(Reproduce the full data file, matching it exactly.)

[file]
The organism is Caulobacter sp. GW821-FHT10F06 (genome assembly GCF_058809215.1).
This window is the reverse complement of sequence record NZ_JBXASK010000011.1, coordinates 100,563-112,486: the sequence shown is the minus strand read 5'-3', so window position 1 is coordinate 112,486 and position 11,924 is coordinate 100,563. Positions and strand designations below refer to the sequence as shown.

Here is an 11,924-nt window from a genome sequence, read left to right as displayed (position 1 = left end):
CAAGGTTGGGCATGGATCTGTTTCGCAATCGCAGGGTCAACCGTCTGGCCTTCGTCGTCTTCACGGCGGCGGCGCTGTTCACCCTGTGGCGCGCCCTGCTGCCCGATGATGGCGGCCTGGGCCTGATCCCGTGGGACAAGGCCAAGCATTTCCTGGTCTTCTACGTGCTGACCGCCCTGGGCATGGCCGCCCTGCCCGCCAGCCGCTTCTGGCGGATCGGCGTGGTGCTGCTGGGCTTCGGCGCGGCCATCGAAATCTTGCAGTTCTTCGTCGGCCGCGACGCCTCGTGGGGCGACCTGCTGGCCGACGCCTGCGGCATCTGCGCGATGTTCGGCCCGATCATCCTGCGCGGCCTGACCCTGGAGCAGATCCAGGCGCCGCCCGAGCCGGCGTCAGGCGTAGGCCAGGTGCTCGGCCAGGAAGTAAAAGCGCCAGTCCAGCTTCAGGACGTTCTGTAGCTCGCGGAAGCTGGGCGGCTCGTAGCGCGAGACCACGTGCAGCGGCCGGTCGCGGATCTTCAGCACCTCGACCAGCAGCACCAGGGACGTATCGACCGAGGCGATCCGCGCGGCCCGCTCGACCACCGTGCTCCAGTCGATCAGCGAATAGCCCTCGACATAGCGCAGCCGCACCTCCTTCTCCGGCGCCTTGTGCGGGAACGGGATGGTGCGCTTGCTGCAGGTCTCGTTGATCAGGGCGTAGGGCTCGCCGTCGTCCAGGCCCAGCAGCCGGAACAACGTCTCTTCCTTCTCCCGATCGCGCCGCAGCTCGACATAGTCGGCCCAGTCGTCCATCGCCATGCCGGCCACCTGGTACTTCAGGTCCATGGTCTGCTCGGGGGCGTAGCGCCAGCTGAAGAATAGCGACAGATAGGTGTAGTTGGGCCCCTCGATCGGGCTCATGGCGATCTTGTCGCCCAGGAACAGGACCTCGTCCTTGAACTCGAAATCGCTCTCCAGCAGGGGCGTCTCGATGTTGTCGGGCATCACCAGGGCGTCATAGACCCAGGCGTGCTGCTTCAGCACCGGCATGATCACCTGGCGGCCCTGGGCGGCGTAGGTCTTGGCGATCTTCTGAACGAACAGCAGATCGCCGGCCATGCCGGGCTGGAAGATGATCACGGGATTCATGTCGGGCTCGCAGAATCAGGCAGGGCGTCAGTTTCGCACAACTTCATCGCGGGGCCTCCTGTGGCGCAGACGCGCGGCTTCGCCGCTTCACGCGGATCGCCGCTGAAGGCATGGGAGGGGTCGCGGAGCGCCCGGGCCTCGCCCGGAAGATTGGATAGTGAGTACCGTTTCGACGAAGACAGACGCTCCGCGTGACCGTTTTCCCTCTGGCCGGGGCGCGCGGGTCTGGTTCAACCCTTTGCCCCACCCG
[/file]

The organism is Caulobacter sp. GW821-FHT10F06 (genome assembly GCF_058809215.1).
This window is the reverse complement of sequence record NZ_JBXASK010000011.1, coordinates 100,563-112,486: the sequence shown is the minus strand read 5'-3', so window position 1 is coordinate 112,486 and position 11,924 is coordinate 100,563. Positions and strand designations below refer to the sequence as shown.

Here is an 11,924-nt window from a genome sequence, read left to right as displayed (position 1 = left end):
CAAGGTTGGGCATGGATCTGTTTCGCAATCGCAGGGTCAACCGTCTGGCCTTCGTCGTCTTCACGGCGGCGGCGCTGTTCACCCTGTGGCGCGCCCTGCTGCCCGATGATGGCGGCCTGGGCCTGATCCCGTGGGACAAGGCCAAGCATTTCCTGGTCTTCTACGTGCTGACCGCCCTGGGCATGGCCGCCCTGCCCGCCAGCCGCTTCTGGCGGATCGGCGTGGTGCTGCTGGGCTTCGGCGCGGCCATCGAAATCTTGCAGTTCTTCGTCGGCCGCGACGCCTCGTGGGGCGACCTGCTGGCCGACGCCTGCGGCATCTGCGCGATGTTCGGCCCGATCATCCTGCGCGGCCTGACCCTGGAGCAGATCCAGGCGCCGCCCGAGCCGGCGTCAGGCGTAGGCCAGGTGCTCGGCCAGGAAGTAAAAGCGCCAGTCCAGCTTCAGGACGTTCTGTAGCTCGCGGAAGCTGGGCGGCTCGTAGCGCGAGACCACGTGCAGCGGCCGGTCGCGGATCTTCAGCACCTCGACCAGCAGCACCAGGGACGTATCGACCGAGGCGATCCGCGCGGCCCGCTCGACCACCGTGCTCCAGTCGATCAGCGAATAGCCCTCGACATAGCGCAGCCGCACCTCCTTCTCCGGCGCCTTGTGCGGGAACGGGATGGTGCGCTTGCTGCAGGTCTCGTTGATCAGGGCGTAGGGCTCGCCGTCGTCCAGGCCCAGCAGCCGGAACAACGTCTCTTCCTTCTCCCGATCGCGCCGCAGCTCGACATAGTCGGCCCAGTCGTCCATCGCCATGCCGGCCACCTGGTACTTCAGGTCCATGGTCTGCTCGGGGGCGTAGCGCCAGCTGAAGAATAGCGACAGATAGGTGTAGTTGGGCCCCTCGATCGGGCTCATGGCGATCTTGTCGCCCAGGAACAGGACCTCGTCCTTGAACTCGAAATCGCTCTCCAGCAGGGGCGTCTCGATGTTGTCGGGCATCACCAGGGCGTCATAGACCCAGGCGTGCTGCTTCAGCACCGGCATGATCACCTGGCGGCCCTGGGCGGCGTAGGTCTTGGCGATCTTCTGAACGAACAGCAGATCGCCGGCCATGCCGGGCTGGAAGATGATCACGGGATTCATGTCGGGCTCGCAGAATCAGGCAGGGCGTCAGTTTCGCACAACTTCATCGCGGGGCCTCCTGTGGCGCAGACGCGCGGCTTCGCCGCTTCACGCGGATCGCCGCTGAAGGCATGGGAGGGGTCGCGGAGCGCCCGGGCCTCGCCCGGAAGATTGGATAGTGAGTACCGTTTCGACGAAGACAGACGCTCCGCGTGACCGTTTTCCCTCTGGCCGGGGCGCGCGGGTCTGGTTCAACCCTTTGCCCCACCCG